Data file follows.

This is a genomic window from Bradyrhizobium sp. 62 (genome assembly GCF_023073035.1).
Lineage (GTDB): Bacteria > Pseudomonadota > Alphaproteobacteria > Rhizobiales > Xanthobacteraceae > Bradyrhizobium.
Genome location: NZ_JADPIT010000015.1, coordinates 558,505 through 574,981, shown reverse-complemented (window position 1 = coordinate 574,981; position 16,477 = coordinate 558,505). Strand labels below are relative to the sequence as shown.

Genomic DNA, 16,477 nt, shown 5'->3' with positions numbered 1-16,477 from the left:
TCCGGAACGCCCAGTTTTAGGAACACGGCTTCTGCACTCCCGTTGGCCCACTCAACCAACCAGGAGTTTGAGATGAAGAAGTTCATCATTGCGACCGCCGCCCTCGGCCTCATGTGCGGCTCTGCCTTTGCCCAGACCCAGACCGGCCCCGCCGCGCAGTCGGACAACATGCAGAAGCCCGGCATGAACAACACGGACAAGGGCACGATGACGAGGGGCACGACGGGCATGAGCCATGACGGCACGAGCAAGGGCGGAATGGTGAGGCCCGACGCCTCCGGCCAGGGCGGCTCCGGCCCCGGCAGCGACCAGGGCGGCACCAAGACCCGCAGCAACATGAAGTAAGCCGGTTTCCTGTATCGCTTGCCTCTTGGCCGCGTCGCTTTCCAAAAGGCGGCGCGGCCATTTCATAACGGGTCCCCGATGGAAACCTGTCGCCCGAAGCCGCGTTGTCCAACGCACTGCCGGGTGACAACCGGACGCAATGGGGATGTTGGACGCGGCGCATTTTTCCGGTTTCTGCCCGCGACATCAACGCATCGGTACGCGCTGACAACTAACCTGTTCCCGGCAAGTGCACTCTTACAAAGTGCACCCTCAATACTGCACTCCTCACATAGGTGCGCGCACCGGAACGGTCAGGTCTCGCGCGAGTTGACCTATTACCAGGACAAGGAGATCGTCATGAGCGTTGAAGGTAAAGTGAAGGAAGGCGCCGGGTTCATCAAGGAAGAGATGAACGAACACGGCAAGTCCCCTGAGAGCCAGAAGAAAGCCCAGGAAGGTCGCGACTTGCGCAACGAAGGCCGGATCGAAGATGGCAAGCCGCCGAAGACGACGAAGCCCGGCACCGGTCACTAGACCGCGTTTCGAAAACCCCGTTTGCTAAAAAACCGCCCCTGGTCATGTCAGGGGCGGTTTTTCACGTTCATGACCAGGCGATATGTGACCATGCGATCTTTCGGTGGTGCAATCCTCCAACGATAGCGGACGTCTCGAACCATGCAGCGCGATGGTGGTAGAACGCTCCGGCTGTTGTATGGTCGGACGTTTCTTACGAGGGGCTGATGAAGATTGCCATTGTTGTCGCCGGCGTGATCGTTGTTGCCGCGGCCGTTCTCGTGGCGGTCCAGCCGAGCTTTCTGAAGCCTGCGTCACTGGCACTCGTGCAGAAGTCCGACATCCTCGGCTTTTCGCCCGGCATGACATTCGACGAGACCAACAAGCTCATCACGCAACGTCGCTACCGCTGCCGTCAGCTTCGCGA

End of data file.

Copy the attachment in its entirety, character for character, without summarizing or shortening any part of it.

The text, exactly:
This is a genomic window from Bradyrhizobium sp. 62 (genome assembly GCF_023073035.1).
Lineage (GTDB): Bacteria > Pseudomonadota > Alphaproteobacteria > Rhizobiales > Xanthobacteraceae > Bradyrhizobium.
Genome location: NZ_JADPIT010000015.1, coordinates 558,505 through 574,981, shown reverse-complemented (window position 1 = coordinate 574,981; position 16,477 = coordinate 558,505). Strand labels below are relative to the sequence as shown.

Genomic DNA, 16,477 nt, shown 5'->3' with positions numbered 1-16,477 from the left:
TCCGGAACGCCCAGTTTTAGGAACACGGCTTCTGCACTCCCGTTGGCCCACTCAACCAACCAGGAGTTTGAGATGAAGAAGTTCATCATTGCGACCGCCGCCCTCGGCCTCATGTGCGGCTCTGCCTTTGCCCAGACCCAGACCGGCCCCGCCGCGCAGTCGGACAACATGCAGAAGCCCGGCATGAACAACACGGACAAGGGCACGATGACGAGGGGCACGACGGGCATGAGCCATGACGGCACGAGCAAGGGCGGAATGGTGAGGCCCGACGCCTCCGGCCAGGGCGGCTCCGGCCCCGGCAGCGACCAGGGCGGCACCAAGACCCGCAGCAACATGAAGTAAGCCGGTTTCCTGTATCGCTTGCCTCTTGGCCGCGTCGCTTTCCAAAAGGCGGCGCGGCCATTTCATAACGGGTCCCCGATGGAAACCTGTCGCCCGAAGCCGCGTTGTCCAACGCACTGCCGGGTGACAACCGGACGCAATGGGGATGTTGGACGCGGCGCATTTTTCCGGTTTCTGCCCGCGACATCAACGCATCGGTACGCGCTGACAACTAACCTGTTCCCGGCAAGTGCACTCTTACAAAGTGCACCCTCAATACTGCACTCCTCACATAGGTGCGCGCACCGGAACGGTCAGGTCTCGCGCGAGTTGACCTATTACCAGGACAAGGAGATCGTCATGAGCGTTGAAGGTAAAGTGAAGGAAGGCGCCGGGTTCATCAAGGAAGAGATGAACGAACACGGCAAGTCCCCTGAGAGCCAGAAGAAAGCCCAGGAAGGTCGCGACTTGCGCAACGAAGGCCGGATCGAAGATGGCAAGCCGCCGAAGACGACGAAGCCCGGCACCGGTCACTAGACCGCGTTTCGAAAACCCCGTTTGCTAAAAAACCGCCCCTGGTCATGTCAGGGGCGGTTTTTCACGTTCATGACCAGGCGATATGTGACCATGCGATCTTTCGGTGGTGCAATCCTCCAACGATAGCGGACGTCTCGAACCATGCAGCGCGATGGTGGTAGAACGCTCCGGCTGTTGTATGGTCGGACGTTTCTTACGAGGGGCTGATGAAGATTGCCATTGTTGTCGCCGGCGTGATCGTTGTTGCCGCGGCCGTTCTCGTGGCGGTCCAGCCGAGCTTTCTGAAGCCTGCGTCACTGGCACTCGTGCAGAAGTCCGACATCCTCGGCTTTTCGCCCGGCATGACATTCGACGAGACCAACAAGCTCATCACGCAACGTCGCTACCGCTGCCGTCAGCTTCGCGA